Psalm 46 tells us to "Be still and know that I am God." It sounds so simple, does it not? Be still. Do...nothing. Just exist. No agenda, no expectations. Why is this such a difficult task?
Our society so values efficiency. We judge how good a day was by how much we accomplished. How many items were checked off of our 'to-do' list. What great and mighty actions can we lay claim to. Yet, all this hustle and bustle takes away from the goodness of life. When I am too focused on household chores, I don't get to enjoy and treasure my time with Jameson. When we are too focused on being busy in the evenings, we miss valuable time we could be spending as a family. And, when we don't practice the art of being still it becomes hard to slow ourselves down and listen to God.
How often do we half-pray? By that I mean we talk to God, asking for His guidance, His help, maybe offering praise, but we don't listen to His response. How would your relationship with your spouse, your best friend, with anyone grown if you only ever talked to them, but never listened. It's hard to listen when the words aren't always audible, and when we are always distracted by the many things we need to be doing. So, when the tough times and big decisions come along, we aren't well-practiced in the art of listening to God's response to our pleas for guidance. It is hard to suddenly Be still and know Him when we are out of practice, harder still to hear His response.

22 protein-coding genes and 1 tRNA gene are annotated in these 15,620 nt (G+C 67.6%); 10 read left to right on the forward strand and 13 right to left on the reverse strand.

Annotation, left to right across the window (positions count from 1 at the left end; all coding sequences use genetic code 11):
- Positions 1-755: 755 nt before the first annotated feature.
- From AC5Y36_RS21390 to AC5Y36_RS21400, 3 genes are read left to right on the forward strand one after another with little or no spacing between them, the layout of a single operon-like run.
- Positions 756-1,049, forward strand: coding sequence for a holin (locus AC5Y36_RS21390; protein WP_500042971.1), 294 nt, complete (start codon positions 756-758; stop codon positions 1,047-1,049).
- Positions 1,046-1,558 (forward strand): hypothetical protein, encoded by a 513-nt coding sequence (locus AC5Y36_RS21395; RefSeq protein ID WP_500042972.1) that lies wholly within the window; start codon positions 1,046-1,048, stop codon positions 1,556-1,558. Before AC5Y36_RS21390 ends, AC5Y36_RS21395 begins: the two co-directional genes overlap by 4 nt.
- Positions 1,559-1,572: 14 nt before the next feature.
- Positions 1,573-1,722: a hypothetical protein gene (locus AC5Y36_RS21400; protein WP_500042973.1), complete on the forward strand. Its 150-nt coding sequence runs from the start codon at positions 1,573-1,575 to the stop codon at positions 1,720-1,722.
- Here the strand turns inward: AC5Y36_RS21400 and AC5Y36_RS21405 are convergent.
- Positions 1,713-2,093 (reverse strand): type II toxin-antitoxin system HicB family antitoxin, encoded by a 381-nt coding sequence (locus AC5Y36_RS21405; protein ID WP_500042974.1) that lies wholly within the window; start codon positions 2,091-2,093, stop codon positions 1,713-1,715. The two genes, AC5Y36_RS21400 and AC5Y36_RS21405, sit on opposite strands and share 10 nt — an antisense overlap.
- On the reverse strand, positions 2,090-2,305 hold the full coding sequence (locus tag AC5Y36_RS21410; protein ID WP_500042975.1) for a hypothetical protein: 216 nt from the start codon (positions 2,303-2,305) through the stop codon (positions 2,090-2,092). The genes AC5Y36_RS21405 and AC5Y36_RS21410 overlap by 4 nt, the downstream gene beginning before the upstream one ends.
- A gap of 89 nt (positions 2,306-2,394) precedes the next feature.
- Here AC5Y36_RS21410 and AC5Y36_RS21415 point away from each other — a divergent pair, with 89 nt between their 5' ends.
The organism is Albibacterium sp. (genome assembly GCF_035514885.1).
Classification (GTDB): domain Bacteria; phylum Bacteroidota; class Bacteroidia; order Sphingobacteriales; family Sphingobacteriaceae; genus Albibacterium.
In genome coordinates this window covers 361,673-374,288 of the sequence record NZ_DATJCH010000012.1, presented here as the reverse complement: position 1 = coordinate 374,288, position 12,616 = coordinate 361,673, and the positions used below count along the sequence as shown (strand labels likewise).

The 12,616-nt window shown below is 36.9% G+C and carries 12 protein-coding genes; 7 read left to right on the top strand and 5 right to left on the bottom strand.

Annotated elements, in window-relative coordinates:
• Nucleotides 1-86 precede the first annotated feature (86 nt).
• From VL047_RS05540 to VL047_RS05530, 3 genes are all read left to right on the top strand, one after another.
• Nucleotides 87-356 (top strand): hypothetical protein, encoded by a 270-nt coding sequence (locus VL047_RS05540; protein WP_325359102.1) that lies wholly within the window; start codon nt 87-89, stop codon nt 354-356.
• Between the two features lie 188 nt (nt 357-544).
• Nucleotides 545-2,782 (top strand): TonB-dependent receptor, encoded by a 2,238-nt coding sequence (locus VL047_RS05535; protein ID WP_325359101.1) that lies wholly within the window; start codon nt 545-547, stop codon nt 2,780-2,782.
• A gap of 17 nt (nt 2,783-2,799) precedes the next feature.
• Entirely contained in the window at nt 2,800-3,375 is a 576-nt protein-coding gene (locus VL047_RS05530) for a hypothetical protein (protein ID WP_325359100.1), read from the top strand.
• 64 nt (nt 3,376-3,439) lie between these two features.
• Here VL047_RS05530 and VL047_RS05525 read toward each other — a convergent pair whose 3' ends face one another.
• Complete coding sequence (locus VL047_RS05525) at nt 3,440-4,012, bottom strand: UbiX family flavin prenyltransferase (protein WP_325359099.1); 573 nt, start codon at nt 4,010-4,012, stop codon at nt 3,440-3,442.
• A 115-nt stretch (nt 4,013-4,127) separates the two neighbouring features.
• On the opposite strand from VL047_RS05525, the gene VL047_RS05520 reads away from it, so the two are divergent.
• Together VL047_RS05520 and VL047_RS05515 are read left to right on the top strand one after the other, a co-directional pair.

I find myself right now sitting in a hotel room. Jameson is (finally) napping, Michael is in meetings, and I have some down time. Unlike at home, where I would be running laundry, cooking dinner, cleaning the house, I have a few minutes. Deciding what to do with them I thought "I could pray." Nothing the world would see as efficient or noteworthy, but probably the best thing I could do for my family right now.
So, the next time I try to fill my day from morning to night, or the next time I find myself wanting to judge someone for being lazy I need to remember to be still. The simplest thing in the world, yet often the hardest.